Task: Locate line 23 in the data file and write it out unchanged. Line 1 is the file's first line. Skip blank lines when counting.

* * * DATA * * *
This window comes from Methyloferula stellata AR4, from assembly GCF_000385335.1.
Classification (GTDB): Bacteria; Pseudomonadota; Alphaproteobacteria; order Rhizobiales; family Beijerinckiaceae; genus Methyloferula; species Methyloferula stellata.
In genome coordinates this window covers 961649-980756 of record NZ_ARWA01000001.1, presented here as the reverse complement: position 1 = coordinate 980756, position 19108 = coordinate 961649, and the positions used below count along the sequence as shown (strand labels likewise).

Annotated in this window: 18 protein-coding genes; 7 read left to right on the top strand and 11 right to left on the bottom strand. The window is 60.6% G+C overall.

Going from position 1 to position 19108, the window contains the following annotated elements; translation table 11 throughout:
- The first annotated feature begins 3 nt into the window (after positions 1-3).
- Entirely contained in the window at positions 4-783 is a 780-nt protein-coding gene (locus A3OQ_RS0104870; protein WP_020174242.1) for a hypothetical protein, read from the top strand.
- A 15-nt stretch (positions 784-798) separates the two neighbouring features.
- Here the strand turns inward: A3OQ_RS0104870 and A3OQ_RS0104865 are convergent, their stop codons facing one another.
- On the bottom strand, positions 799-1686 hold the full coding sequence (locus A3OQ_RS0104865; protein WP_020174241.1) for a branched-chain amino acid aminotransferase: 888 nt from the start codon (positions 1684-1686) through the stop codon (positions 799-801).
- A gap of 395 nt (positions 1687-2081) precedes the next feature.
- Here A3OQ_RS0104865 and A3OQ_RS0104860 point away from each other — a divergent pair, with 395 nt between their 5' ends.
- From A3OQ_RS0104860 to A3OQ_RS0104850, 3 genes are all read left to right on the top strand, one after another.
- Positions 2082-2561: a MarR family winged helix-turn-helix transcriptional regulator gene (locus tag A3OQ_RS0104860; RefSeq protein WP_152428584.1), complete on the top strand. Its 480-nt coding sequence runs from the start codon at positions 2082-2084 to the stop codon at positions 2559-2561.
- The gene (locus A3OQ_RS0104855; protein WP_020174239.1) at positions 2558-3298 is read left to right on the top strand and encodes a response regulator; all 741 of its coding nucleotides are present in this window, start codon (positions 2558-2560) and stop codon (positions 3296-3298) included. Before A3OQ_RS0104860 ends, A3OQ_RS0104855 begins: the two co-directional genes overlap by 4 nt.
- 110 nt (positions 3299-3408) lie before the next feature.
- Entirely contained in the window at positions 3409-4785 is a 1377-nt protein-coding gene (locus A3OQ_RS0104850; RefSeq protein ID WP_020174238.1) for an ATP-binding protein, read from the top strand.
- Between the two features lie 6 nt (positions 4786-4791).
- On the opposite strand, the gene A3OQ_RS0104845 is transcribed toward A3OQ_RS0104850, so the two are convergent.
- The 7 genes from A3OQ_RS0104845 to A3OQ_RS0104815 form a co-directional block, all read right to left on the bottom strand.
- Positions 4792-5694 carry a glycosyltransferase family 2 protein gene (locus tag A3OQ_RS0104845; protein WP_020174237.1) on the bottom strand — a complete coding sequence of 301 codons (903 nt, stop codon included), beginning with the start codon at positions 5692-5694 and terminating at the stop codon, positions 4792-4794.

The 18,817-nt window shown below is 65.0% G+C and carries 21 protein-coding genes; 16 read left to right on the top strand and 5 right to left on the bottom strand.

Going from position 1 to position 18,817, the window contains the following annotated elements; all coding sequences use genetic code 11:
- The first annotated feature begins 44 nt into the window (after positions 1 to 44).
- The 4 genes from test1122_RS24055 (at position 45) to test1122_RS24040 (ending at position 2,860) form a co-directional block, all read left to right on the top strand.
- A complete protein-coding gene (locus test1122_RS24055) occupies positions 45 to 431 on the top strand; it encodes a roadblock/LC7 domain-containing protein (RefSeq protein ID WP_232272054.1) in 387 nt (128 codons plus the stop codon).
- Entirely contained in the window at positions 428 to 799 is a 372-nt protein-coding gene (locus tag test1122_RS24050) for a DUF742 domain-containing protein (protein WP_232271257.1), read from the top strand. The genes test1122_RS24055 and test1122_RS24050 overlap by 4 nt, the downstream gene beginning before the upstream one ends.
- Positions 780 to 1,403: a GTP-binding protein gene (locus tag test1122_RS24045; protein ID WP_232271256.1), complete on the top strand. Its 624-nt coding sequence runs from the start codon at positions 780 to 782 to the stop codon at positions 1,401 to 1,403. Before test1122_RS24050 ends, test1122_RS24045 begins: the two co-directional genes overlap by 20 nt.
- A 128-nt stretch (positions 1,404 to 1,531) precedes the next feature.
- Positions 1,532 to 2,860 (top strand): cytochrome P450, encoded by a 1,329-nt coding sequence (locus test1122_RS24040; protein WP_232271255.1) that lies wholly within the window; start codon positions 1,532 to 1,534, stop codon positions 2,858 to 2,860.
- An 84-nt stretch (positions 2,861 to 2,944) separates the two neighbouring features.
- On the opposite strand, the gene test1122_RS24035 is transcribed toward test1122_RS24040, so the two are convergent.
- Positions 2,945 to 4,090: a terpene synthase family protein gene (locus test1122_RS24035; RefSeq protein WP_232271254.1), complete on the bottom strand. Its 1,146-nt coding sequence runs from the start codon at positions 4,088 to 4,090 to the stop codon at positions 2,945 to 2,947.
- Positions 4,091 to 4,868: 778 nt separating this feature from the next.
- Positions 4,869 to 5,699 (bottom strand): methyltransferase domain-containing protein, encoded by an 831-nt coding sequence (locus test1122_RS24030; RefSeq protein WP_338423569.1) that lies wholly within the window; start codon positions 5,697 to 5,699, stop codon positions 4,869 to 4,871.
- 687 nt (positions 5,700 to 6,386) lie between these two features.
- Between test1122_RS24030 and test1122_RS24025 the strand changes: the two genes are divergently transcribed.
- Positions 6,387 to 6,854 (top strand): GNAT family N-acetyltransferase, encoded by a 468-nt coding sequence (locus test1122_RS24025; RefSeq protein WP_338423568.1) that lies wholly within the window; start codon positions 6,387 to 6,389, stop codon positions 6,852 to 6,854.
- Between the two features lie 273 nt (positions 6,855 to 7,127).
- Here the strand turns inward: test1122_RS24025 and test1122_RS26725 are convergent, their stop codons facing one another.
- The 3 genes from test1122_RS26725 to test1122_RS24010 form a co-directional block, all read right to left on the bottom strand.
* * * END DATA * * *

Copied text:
Going from position 1 to position 18,817, the window contains the following annotated elements; all coding sequences use genetic code 11: